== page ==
Bill Cosby won a legal battle against one of his accusers Thursday, an event so rare lately that he tweeted about his legal woes for the first time since December 2015.
A federal judge in Massachusetts dismissed a defamation lawsuit filed against Cosby by accuser Katherine McKee, ruling that she had no legal basis to claim the comedian defamed her by defending himself against her accusations.
Cosby was so pleased he tweeted the dismissal order, his first in more than a year responding to developments in his ongoing legal battles, including the criminal charges he’s facing in suburban Philadelphia over a 13-year-old encounter.
Cosby has said virtually nothing in public since the rush of allegations against him began in the fall of 2014. His Twitter account shows his last post was a thank you to friends and fans, in December 2015. He started posting again in January of this year but only about civil rights history and heroes. Until Thursday.
McKee, one of some 60 women who have accused Cosby of drugging and/or sexually assaulting them in episodes dating back decades, came forward in late 2014 along with other women, claiming her friend of eight years had raped her in a hotel room in the 1970s.
When Cosby and his lawyers denied these and other accusations, some of the accusers sued him in civil court in several states for defamation, asserting that he and his team had suggested they were liars and extortionists by saying he didn’t do it.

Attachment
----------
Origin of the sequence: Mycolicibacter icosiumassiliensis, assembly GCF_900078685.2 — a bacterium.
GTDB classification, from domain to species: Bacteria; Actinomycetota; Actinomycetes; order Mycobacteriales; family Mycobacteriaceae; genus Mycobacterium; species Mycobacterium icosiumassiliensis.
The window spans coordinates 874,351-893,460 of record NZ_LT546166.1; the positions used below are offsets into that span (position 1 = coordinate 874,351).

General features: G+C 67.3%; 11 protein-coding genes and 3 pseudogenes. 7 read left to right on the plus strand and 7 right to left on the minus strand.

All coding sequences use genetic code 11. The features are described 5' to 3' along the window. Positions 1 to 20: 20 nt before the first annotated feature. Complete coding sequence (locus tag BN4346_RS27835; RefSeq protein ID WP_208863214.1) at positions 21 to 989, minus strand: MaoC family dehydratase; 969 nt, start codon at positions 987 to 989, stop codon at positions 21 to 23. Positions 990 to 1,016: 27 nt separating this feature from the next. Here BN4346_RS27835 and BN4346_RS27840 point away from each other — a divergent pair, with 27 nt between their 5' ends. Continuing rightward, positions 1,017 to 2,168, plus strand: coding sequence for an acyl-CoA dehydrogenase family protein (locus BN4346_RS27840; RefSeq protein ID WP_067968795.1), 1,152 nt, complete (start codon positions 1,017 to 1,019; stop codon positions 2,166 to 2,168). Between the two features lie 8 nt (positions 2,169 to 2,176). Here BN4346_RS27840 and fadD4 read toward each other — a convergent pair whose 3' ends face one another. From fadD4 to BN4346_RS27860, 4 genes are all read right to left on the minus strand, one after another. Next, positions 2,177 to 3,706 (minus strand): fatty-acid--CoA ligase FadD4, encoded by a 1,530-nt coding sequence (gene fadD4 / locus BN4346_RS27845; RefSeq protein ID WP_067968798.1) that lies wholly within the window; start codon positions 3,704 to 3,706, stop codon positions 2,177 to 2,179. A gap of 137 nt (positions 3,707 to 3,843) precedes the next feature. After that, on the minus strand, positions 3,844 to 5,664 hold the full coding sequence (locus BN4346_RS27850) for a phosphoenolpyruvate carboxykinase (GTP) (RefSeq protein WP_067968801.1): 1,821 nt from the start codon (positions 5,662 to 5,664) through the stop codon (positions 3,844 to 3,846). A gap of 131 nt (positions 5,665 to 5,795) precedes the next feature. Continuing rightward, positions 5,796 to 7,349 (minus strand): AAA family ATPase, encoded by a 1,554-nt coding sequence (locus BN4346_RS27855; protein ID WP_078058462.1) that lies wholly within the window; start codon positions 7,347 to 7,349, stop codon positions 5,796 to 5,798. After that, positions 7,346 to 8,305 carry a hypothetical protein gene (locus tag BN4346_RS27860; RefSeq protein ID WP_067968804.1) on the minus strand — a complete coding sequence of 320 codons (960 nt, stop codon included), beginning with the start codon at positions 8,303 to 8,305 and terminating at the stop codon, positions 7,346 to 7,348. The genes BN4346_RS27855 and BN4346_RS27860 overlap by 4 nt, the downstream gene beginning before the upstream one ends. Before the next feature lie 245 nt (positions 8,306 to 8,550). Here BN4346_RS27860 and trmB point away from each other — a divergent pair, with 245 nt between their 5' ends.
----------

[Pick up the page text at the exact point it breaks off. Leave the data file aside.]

“An accused person cannot be foreclosed … from considering the issuance of a simple and unequivocal denial — free from overall defamatory triggers or contextual themes. In the court’s view, such a situation would be inconsistent with basic First Amendment principles,” wrote U.S. District Judge Mark Mastroianni.
“It is paramount in a free society to be able to insist on one’s innocence in the face of serious public accusations, and today’s ruling reinforces that fundamental right,” said Cosby’s current lawyer, Angela Agrusa, in an emailed statement to USA TODAY.
McKee’s lawyers did not immediately respond to a request for comment, according to the Associated Press.
This marks the third defamation lawsuit against Cosby that was either withdrawn or dismissed recently, prompting some Cosby crowing. However, another defamation case against him, filed by six accusers, is still pending in the same federal court in Massachusetts.
“Today’s ruling joins a growing list of dismissals of actions against Mr. Cosby,” the Agrusa statement said. “These decisions should also pave the way to the final dismissal of the remaining civil actions pending against Mr. Cosby,” including one brought by former model and reality TV personality Janice Dickinson in California.
But Cosby’s most serious legal problems are far from over. He has been fighting for more than a year state criminal charges of aggravated indecent sexual assault in connection with a 2004 encounter at his suburban Philadelphia home with a Temple University employee. She says he drugged her and molested her; he says it was consensual.
Since the charges were filed in December 2015, Cosby has been repeatedly thwarted in his efforts to get the case dismissed and to prevent some of the other women who have accused him from testifying against him at his trial, scheduled for this summer.
Currently, his lawyers are trying to get the case moved to a different venue due to pretrial publicity. Another pretrial motions hearing is scheduled for Feb. 27.